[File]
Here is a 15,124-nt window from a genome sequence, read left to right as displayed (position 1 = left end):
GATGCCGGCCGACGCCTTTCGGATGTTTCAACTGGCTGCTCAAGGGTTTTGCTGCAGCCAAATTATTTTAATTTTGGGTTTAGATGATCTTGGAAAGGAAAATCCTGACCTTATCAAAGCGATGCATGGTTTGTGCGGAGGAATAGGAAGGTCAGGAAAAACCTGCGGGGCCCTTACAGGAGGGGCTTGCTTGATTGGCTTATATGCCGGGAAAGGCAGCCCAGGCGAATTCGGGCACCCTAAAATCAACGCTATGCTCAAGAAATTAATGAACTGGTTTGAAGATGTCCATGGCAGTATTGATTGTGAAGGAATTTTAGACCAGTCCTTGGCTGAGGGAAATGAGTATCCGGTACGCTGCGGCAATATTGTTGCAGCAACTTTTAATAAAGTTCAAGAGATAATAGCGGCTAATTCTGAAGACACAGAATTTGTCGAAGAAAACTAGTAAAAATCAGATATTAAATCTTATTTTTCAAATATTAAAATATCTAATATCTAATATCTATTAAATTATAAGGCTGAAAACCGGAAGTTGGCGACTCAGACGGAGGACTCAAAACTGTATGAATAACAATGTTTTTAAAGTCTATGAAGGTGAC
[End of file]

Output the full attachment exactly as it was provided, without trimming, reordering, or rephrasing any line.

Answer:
Here is a 15,124-nt window from a genome sequence, read left to right as displayed (position 1 = left end):
GATGCCGGCCGACGCCTTTCGGATGTTTCAACTGGCTGCTCAAGGGTTTTGCTGCAGCCAAATTATTTTAATTTTGGGTTTAGATGATCTTGGAAAGGAAAATCCTGACCTTATCAAAGCGATGCATGGTTTGTGCGGAGGAATAGGAAGGTCAGGAAAAACCTGCGGGGCCCTTACAGGAGGGGCTTGCTTGATTGGCTTATATGCCGGGAAAGGCAGCCCAGGCGAATTCGGGCACCCTAAAATCAACGCTATGCTCAAGAAATTAATGAACTGGTTTGAAGATGTCCATGGCAGTATTGATTGTGAAGGAATTTTAGACCAGTCCTTGGCTGAGGGAAATGAGTATCCGGTACGCTGCGGCAATATTGTTGCAGCAACTTTTAATAAAGTTCAAGAGATAATAGCGGCTAATTCTGAAGACACAGAATTTGTCGAAGAAAACTAGTAAAAATCAGATATTAAATCTTATTTTTCAAATATTAAAATATCTAATATCTAATATCTATTAAATTATAAGGCTGAAAACCGGAAGTTGGCGACTCAGACGGAGGACTCAAAACTGTATGAATAACAATGTTTTTAAAGTCTATGAAGGTGAC